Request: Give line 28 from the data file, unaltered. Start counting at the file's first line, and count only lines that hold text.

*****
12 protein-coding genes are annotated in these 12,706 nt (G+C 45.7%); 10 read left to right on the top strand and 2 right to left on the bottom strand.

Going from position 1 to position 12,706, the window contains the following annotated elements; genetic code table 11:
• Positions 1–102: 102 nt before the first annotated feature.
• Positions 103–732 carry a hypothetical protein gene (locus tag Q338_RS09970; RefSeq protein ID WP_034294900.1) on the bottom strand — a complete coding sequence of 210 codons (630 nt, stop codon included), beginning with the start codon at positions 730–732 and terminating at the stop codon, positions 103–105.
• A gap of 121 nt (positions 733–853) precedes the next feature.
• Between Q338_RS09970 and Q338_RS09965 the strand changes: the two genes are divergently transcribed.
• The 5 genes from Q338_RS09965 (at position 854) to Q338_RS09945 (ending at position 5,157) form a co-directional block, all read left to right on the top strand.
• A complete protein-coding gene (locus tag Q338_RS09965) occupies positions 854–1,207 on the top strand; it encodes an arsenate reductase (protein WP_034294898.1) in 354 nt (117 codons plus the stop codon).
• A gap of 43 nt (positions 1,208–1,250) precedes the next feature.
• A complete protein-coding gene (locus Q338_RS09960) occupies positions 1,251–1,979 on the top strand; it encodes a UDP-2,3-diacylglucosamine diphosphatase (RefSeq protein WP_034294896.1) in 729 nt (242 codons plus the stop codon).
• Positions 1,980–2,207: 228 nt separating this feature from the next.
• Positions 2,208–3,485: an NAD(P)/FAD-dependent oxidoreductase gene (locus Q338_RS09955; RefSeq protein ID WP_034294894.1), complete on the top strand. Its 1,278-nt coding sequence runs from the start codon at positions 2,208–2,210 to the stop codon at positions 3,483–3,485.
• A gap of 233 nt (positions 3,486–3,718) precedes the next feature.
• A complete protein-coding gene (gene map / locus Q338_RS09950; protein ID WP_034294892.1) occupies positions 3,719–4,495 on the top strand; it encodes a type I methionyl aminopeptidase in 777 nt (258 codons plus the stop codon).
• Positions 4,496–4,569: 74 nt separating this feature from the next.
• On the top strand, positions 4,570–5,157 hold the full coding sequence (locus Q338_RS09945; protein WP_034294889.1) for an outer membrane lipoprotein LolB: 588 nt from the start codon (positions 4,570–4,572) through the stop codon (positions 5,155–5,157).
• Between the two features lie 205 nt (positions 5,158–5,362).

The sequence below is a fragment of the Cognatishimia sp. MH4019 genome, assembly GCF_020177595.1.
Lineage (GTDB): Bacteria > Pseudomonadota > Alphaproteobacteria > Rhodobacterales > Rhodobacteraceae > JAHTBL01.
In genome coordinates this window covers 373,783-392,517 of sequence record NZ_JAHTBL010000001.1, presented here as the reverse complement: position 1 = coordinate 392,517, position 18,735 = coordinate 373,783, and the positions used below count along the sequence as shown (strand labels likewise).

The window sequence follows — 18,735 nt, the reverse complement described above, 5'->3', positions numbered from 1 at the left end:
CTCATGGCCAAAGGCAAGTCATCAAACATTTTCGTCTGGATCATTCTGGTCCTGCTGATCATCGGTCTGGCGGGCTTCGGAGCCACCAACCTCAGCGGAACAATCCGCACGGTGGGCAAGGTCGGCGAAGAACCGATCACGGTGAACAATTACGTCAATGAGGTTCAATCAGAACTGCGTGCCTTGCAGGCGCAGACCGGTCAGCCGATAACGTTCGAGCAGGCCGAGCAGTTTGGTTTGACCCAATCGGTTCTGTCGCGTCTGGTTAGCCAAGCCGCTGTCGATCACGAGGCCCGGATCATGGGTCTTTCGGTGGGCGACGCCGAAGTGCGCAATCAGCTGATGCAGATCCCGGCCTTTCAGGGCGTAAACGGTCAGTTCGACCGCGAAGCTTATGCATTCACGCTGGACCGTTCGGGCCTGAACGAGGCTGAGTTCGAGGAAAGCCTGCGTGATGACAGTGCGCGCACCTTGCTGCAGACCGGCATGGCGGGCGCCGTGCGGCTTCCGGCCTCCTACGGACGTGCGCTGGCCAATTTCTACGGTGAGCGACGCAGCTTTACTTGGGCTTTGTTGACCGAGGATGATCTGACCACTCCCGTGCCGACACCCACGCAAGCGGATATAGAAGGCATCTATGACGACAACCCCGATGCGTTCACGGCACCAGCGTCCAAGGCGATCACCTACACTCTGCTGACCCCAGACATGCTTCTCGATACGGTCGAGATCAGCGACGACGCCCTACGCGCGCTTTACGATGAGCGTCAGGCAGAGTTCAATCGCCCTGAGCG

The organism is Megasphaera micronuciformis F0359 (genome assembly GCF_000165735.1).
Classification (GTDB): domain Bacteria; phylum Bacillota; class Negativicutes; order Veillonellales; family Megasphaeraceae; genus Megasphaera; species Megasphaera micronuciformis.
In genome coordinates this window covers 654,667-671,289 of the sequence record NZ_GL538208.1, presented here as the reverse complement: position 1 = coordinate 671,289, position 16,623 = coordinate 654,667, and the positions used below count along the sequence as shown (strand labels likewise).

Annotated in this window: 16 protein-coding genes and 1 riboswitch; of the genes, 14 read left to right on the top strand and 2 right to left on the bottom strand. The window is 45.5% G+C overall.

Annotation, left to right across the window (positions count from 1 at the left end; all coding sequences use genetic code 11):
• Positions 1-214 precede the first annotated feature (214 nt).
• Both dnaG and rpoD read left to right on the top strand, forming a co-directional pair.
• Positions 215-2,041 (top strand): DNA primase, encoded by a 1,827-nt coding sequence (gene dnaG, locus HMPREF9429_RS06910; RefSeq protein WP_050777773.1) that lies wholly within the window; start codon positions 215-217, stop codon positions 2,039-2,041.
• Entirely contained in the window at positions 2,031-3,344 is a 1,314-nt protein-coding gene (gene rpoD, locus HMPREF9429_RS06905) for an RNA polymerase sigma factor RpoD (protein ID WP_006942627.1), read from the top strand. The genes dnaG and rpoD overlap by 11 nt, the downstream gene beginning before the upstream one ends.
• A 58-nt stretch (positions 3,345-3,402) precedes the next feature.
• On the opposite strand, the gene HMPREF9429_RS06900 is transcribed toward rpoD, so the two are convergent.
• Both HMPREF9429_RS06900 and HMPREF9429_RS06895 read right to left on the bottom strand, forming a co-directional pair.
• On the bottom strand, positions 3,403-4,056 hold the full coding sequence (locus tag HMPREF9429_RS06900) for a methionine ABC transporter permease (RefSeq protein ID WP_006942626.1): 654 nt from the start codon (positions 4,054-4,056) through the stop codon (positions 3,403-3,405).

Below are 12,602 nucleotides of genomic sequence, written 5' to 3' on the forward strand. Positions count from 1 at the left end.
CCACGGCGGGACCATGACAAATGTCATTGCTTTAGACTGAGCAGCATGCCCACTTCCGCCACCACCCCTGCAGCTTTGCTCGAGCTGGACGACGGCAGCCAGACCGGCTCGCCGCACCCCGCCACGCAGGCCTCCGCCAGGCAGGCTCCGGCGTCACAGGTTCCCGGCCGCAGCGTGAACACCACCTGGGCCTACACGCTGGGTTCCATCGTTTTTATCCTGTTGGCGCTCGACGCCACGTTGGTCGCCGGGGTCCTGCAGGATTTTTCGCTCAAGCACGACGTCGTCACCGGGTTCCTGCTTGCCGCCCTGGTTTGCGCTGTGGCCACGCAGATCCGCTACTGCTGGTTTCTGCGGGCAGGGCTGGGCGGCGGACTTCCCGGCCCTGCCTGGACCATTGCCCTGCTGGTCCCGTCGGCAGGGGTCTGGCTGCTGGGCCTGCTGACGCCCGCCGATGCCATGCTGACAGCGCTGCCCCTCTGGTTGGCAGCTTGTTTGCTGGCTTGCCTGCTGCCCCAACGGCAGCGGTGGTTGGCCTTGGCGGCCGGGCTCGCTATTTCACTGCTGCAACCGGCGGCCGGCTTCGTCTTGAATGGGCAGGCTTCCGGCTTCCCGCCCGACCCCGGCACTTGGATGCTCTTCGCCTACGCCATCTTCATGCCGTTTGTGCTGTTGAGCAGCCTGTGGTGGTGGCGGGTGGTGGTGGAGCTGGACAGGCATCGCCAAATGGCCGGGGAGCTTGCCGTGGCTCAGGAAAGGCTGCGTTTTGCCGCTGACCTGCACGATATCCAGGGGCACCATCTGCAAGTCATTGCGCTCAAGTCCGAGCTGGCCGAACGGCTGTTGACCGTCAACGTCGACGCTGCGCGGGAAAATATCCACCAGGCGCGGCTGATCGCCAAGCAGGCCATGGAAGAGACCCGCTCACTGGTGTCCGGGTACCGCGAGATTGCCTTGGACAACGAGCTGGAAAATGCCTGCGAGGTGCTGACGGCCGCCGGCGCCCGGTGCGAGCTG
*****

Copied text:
• Positions 1-214 precede the first annotated feature (214 nt).